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Apex Court: Arbitral Tribunal Cannot Award Interest If Agreement Expressly Bars

Apex Court: Arbitral Tribunal Cannot Award Interest If Agreement Expressly Bars

Friday, 8 February 2019

/ by OurLegalWorld

Apex Court: Arbitral Tribunal Cannot Award Interest If Agreement Expressly Bars


Today Apex court bench of Justices A K Sikri, Abdul Nazeer and M R Shah  order in Jai Prakash Associates Limited v. Tehri Hydro Development Corporation (THDC) Limited & Anr. that arbitrator cannot award interest on award if the agreement expressly prohibits grant of interest.







The Supreme Court dismissed an appeal to uphold a judgment of Delhi High Court, which had set aside an arbitration award to the extent it granted interest overlooking the prohibition in the agreement.

The appeal was filed by a contractor, who had entered into a works contract with Tehri Hydro Development Corporation of India Ltd.

Clauses 50 and 51 of the General Conditions of Contract (GCC) between them expressly stated that no interest will be payable to the contractor on the money due to him. But Despite the express denial in clauses, the arbitration tribunal awarded interest, relying on Supreme Court judgment in Board of Trustees for the Port of Calcutta v. Engineers-De-SpaceAge, which had held that arbitrator's power to award interest as per general principles of law was not stifled by terms of agreement.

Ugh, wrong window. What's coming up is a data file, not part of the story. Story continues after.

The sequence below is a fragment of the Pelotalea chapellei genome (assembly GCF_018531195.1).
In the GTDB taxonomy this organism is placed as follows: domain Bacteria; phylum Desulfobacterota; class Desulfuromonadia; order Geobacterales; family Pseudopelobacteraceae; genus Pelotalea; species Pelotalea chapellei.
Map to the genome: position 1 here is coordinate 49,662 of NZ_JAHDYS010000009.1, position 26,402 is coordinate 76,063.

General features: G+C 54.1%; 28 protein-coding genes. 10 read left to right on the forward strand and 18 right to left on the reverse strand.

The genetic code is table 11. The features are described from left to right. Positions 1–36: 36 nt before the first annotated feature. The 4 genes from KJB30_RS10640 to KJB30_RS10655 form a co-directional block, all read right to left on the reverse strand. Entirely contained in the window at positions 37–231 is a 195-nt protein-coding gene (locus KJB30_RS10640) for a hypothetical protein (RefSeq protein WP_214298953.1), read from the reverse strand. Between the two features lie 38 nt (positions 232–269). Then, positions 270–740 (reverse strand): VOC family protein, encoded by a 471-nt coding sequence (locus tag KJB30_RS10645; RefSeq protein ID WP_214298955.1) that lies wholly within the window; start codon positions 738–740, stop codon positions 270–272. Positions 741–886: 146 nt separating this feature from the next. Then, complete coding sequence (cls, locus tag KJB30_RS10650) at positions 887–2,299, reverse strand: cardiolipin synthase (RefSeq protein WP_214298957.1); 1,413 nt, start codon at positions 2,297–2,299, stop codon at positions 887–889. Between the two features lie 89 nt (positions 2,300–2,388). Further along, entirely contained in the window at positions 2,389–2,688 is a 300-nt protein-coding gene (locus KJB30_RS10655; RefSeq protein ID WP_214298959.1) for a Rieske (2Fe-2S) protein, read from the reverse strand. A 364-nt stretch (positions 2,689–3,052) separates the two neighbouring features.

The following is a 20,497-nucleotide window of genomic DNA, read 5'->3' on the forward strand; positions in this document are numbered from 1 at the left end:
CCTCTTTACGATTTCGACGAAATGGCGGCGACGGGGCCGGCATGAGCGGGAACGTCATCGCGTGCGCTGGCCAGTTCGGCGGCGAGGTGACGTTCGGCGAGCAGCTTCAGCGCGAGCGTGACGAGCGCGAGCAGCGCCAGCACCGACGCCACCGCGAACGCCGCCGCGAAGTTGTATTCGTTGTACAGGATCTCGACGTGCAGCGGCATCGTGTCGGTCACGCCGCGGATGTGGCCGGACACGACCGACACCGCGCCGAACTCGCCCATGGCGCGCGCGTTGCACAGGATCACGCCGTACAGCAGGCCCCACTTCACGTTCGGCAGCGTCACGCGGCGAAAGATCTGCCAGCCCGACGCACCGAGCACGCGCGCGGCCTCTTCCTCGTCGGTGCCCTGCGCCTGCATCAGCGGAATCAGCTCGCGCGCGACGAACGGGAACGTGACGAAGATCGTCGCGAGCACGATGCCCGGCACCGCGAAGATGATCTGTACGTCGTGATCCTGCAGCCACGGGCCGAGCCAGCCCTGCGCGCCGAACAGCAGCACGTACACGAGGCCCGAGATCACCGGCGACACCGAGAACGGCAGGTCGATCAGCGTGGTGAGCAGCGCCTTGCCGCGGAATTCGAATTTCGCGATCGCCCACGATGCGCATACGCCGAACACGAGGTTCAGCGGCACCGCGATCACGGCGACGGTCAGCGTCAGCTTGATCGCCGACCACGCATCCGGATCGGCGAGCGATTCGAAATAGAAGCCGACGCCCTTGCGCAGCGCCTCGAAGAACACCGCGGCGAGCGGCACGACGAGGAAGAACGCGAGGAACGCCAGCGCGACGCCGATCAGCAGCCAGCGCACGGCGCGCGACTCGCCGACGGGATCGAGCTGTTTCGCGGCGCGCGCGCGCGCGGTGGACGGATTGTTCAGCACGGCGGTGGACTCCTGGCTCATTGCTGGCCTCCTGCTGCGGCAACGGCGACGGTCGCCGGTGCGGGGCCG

The Delhi HC set aside the award to the extent it awarded interest. The contractor approaching the Supreme Court against the Delhi High Court order. 







The Supreme Court point out that Section 31 of the Arbitration and Conciliation Act made the power of arbitration tribunal to award interest subject to the terms of agreement between parties."Section 31(7) of the 1996 Act sanctifies agreements between the parties and states that the moment the agreement says otherwise, no interest becomes payable right from the date of the cause of action until the award is delivered", observed the judgment authored by Justice Sikri.

The SC agreed with the Delhi HC that the judgment in Board of Trustees for the Port of Calcutta was not applicable, as it was a case under 1940 Arbitration Act, which did not have a provision similar to Section 31(7) of the 1996 Act.

The bench also noted that a 2017 judgment in Sri Chittaranjan Maity v. Union of India case, and also a 2016 decision of a three judges bench in Union of India vs Ambica Constructions had taken the same view.
Source: LiveLaw




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